September 26, 2007

What Really Happened

My son Ethan likes to categorize things. When we watch a movie or read a book, he wants to know if it's fiction, non-fiction, or "historical fiction," a category he just learned about and is still trying to figure out. He asked me yesterday if the Disney movie Dinosaurs was historical fiction, since dinosaurs really did exist. I said no, citing as my reasons that a) the dinosaurs in the movie talk, b) the events are all made-up, and c) real dinosaurs aren't historical, they're pre-historical.

For other movies, it's not as clear. I conceded that Disney's Pocahontas was historical fiction, though there's probably more fiction in it than history. Still, he wants to know which events "really happened," and which were made-up for the movie.

Once or twice, we've had these conversations about stories in the Bible; the creation story, for example. I tell him that many of the Bible stories are like the parables Jesus told: there's deep truth in them, but that doesn't mean that all the details "really happened." Sometimes he will ask which of the details "really happened," but sometimes, all I can answer is, "I don't know."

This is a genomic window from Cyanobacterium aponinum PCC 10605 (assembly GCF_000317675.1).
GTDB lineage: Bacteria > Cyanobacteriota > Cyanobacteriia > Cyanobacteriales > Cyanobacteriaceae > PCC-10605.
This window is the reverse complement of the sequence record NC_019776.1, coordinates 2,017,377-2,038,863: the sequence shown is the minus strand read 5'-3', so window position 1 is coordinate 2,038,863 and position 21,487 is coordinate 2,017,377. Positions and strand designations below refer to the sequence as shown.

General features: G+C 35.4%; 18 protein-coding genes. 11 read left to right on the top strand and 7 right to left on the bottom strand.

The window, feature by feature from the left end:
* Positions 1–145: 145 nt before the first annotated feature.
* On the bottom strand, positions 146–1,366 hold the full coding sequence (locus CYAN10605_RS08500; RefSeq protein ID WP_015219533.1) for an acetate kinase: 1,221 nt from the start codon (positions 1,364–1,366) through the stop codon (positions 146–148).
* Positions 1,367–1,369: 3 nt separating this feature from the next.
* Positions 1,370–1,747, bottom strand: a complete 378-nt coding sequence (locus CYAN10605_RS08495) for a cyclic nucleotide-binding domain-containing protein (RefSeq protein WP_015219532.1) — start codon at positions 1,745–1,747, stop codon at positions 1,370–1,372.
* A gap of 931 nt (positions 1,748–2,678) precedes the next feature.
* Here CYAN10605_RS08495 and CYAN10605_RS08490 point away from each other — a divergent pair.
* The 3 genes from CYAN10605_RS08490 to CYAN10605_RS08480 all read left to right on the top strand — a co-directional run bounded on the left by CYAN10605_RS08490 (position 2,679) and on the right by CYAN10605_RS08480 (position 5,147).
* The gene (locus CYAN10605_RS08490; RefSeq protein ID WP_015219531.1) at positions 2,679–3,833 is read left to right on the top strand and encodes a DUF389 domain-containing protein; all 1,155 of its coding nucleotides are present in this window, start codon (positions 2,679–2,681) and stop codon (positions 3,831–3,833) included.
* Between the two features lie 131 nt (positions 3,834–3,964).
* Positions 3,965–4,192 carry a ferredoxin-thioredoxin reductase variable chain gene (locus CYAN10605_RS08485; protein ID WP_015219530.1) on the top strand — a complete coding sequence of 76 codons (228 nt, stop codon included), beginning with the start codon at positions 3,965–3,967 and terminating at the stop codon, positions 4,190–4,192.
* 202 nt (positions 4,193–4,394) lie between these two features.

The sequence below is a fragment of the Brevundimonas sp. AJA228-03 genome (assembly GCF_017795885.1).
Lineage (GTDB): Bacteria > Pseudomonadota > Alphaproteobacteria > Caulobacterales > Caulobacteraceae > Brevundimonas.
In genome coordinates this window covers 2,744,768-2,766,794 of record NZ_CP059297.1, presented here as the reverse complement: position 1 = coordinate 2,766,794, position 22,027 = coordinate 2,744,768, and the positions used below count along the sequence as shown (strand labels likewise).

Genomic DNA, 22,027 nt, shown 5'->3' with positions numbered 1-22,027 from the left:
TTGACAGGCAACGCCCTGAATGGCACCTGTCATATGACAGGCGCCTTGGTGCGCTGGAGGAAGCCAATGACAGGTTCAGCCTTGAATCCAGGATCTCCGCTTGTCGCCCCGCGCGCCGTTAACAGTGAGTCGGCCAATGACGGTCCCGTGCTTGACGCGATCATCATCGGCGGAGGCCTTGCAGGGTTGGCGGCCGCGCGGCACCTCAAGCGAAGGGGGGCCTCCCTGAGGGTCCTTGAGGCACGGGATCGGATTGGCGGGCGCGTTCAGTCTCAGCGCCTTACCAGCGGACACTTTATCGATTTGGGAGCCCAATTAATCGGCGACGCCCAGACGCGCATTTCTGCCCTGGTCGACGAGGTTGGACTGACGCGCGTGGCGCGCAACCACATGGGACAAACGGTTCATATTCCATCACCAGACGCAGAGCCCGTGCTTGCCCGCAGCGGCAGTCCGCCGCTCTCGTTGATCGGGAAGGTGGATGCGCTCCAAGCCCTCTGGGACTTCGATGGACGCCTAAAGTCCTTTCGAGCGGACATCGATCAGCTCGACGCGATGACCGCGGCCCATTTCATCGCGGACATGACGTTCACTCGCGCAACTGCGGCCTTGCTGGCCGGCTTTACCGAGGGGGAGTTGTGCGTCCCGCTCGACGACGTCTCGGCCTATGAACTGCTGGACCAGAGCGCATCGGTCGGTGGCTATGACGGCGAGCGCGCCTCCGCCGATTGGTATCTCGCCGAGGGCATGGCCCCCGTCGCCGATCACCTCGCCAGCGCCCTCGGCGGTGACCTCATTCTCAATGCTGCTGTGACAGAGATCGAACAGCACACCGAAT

The truth is, I'm not always sure where the parables begin and end. The Creation, Adam and Eve, Noah & the Flood, the "Patriarchs," Jonah, Ezekiel...

Some see this as a deficiency on my part, that I don't always know how to categorize these stories. Some see it as a lack of faith, an unwillingness to believe. And yet, these stories are, to me, so much more meaningful than any factual account of "what really happened" could ever be.

That's not to say that I don't believe that any of it "really happened." For example, the more I ponder it, the more I really do believe that Jesus walked on water, even though that's one of the more extraordinary events described in scripture.

I guess I just haven't figured it all out yet. I'm learning to live with and even appreciate the questions that come from not knowing all there is to know. Maybe one day, Ethan will, too.

That's a real burro.

Note: this isn't really the church where I preach,
just a symbolic/metaphorical representation.

1 comment:

Brian said...

I with you on this. My understanding of the Bible continues to grow and change the older I get. I'm at the point in my studies where I'm not much concerned with whether the stories really happened or not. I'm more interested in what they have to say about life and faith.